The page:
8. So far as the evidence against accused Nos. 7 to 12 is concerned, the complainant says that the assessment order of accused Nos. 7 to 12 has been produced vide mark A and as per the said assessment order full amount mentioned in the case has been assessed. Thereafter he has also testified that both the seller and the purchaser have filed Income Tax returns which have been accepted by the department. The sum and substance of the oral testimony of the complainant is that the Income Tax Department has accepted the returns filed by them and assessed accordingly and against that no appeal or revision is pending.
9. Now let us examine the two assessment orders which have been produced in the proceedings before the learned Chief Judicial Magistrate.
10. On having perusal of the assessment order in respect of accused No. 1 Smt. Shantaben Maganlal Naik, which was for the assessment year 1984-85. It is seen that the said order is in respect of search and seizure case of search operations which were conducted on October 11, 1983 at the residence of Smt. Shantaben Maganlal Naik and her son-in-law Shri Dinubhai C. Desai. On having further perusal, it is mentioned that charge in respect of capital gain arising on account of the land transaction in the hands of Smt. Shantaben and her family members is premature in the sense that the land under consideration cannot be said to have been transferred within the meaning of Section 2(47) of the Act. They were caught when they were still finalizing the matters. Therefore, obviously after intervention of Income tax Department, the assessee has not taken any further steps to finalize the transactions with the concerned parties and the matter stands as it was. So far the transaction in respect of the land has not been taken place between the selling and purchasing parties no further action under the capital gains may be possible in the present state of facts. Finally it was concluded that cash of Rs. 7.71 lakhs and the cash of Rs. 9.90 lakhs deposited in the bank account of Smt. Shantaben has nothing to do for the assessment year 1984-85 and, therefore, as per the return of income filed by the assessee the assessment has been finalised.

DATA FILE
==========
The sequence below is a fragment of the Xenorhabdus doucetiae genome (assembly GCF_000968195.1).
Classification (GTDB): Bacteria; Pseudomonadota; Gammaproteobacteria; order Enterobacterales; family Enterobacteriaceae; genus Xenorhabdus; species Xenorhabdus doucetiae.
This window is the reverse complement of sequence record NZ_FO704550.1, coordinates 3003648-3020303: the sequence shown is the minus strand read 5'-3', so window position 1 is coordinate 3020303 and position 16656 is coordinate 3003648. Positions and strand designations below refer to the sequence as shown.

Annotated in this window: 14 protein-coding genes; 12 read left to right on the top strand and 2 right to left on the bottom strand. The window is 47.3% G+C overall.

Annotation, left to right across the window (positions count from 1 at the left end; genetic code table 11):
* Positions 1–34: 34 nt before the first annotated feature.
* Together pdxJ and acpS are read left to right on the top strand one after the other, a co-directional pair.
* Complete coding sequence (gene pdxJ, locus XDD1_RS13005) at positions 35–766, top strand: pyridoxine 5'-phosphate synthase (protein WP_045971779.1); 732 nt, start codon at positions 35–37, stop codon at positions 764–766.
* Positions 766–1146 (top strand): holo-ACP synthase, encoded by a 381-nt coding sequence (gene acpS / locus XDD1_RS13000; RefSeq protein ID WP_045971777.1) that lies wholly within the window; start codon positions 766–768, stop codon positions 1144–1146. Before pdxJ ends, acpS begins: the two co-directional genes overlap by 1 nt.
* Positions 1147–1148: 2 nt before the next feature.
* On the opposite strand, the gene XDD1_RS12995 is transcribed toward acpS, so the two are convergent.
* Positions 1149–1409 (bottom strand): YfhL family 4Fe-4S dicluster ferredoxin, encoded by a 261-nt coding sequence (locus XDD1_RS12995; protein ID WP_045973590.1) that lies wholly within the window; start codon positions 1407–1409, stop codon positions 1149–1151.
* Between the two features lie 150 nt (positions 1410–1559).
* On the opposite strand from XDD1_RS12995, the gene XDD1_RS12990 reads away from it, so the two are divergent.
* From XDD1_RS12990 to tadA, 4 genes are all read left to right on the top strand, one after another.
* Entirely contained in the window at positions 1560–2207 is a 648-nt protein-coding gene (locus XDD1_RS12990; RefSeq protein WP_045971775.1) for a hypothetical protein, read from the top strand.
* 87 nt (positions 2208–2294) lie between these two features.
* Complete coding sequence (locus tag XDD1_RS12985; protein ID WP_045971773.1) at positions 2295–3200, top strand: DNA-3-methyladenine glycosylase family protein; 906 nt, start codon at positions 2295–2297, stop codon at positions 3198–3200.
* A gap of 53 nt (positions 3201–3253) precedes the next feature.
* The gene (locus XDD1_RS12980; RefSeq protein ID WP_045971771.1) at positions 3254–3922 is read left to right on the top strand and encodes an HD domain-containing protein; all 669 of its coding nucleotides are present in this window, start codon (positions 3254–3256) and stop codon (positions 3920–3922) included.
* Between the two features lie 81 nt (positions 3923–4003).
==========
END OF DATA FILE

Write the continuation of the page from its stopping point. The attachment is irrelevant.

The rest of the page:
11. So far as the case of respondent Nos. 7 to 12 is concerned, they have also placed reliance on the assessment order for the assessment year 1984-85 which was produced before the trial Court vide mark A. On having look at the said document it can be assembled that it is a revised return under the head of "other sources" declaring income of Rs. 24,587/- in pursuance to the circular Nos. 432, 439, 440 and 441 of 15.11.1985 and subsequent clarifications thereto. The said return was filed by Damodar Bhimjibhai Patel, respondent No. 11. In the said assessment order cases of six timber merchants have been assigned to the Assessment Range with effect from 18.8.1986 by the C.I.T., Surat. Their names are as under:
(1) Shri Damodar Bhimjibhai Patel.
(2) Shri Karsanbhai Samjibhai Patel.
(3) Shri Hansraj Karamshibhai Patel.
(4) Shri Vishrambhai Ramjibhai Patel.